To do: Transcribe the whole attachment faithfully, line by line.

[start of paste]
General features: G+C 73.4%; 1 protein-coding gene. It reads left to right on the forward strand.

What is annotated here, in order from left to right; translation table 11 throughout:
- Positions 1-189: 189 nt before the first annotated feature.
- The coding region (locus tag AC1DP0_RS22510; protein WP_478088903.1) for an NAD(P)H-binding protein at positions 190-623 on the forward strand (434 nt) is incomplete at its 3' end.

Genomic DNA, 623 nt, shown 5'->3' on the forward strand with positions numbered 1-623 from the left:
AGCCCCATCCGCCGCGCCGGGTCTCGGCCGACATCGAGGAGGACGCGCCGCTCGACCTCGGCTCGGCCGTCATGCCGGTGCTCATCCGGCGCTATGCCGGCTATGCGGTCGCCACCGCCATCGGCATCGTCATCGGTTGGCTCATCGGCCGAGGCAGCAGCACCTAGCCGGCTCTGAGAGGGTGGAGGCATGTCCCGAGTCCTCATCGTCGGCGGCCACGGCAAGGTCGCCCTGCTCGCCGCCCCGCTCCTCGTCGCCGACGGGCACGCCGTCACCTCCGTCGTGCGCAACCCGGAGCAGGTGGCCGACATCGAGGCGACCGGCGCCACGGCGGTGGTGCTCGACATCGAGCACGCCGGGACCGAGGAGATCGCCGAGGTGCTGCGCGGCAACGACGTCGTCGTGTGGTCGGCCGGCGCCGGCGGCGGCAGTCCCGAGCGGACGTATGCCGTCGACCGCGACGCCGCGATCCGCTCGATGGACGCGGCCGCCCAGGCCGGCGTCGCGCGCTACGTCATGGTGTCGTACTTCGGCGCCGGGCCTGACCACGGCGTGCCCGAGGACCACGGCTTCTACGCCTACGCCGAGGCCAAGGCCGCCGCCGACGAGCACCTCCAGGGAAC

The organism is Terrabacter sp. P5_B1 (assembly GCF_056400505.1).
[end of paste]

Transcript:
General features: G+C 73.4%; 1 protein-coding gene. It reads left to right on the forward strand.

What is annotated here, in order from left to right; translation table 11 throughout:
- Positions 1-189: 189 nt before the first annotated feature.
- The coding region (locus tag AC1DP0_RS22510; protein WP_478088903.1) for an NAD(P)H-binding protein at positions 190-623 on the forward strand (434 nt) is incomplete at its 3' end.

Genomic DNA, 623 nt, shown 5'->3' on the forward strand with positions numbered 1-623 from the left:
AGCCCCATCCGCCGCGCCGGGTCTCGGCCGACATCGAGGAGGACGCGCCGCTCGACCTCGGCTCGGCCGTCATGCCGGTGCTCATCCGGCGCTATGCCGGCTATGCGGTCGCCACCGCCATCGGCATCGTCATCGGTTGGCTCATCGGCCGAGGCAGCAGCACCTAGCCGGCTCTGAGAGGGTGGAGGCATGTCCCGAGTCCTCATCGTCGGCGGCCACGGCAAGGTCGCCCTGCTCGCCGCCCCGCTCCTCGTCGCCGACGGGCACGCCGTCACCTCCGTCGTGCGCAACCCGGAGCAGGTGGCCGACATCGAGGCGACCGGCGCCACGGCGGTGGTGCTCGACATCGAGCACGCCGGGACCGAGGAGATCGCCGAGGTGCTGCGCGGCAACGACGTCGTCGTGTGGTCGGCCGGCGCCGGCGGCGGCAGTCCCGAGCGGACGTATGCCGTCGACCGCGACGCCGCGATCCGCTCGATGGACGCGGCCGCCCAGGCCGGCGTCGCGCGCTACGTCATGGTGTCGTACTTCGGCGCCGGGCCTGACCACGGCGTGCCCGAGGACCACGGCTTCTACGCCTACGCCGAGGCCAAGGCCGCCGCCGACGAGCACCTCCAGGGAAC

The organism is Terrabacter sp. P5_B1 (assembly GCF_056400505.1).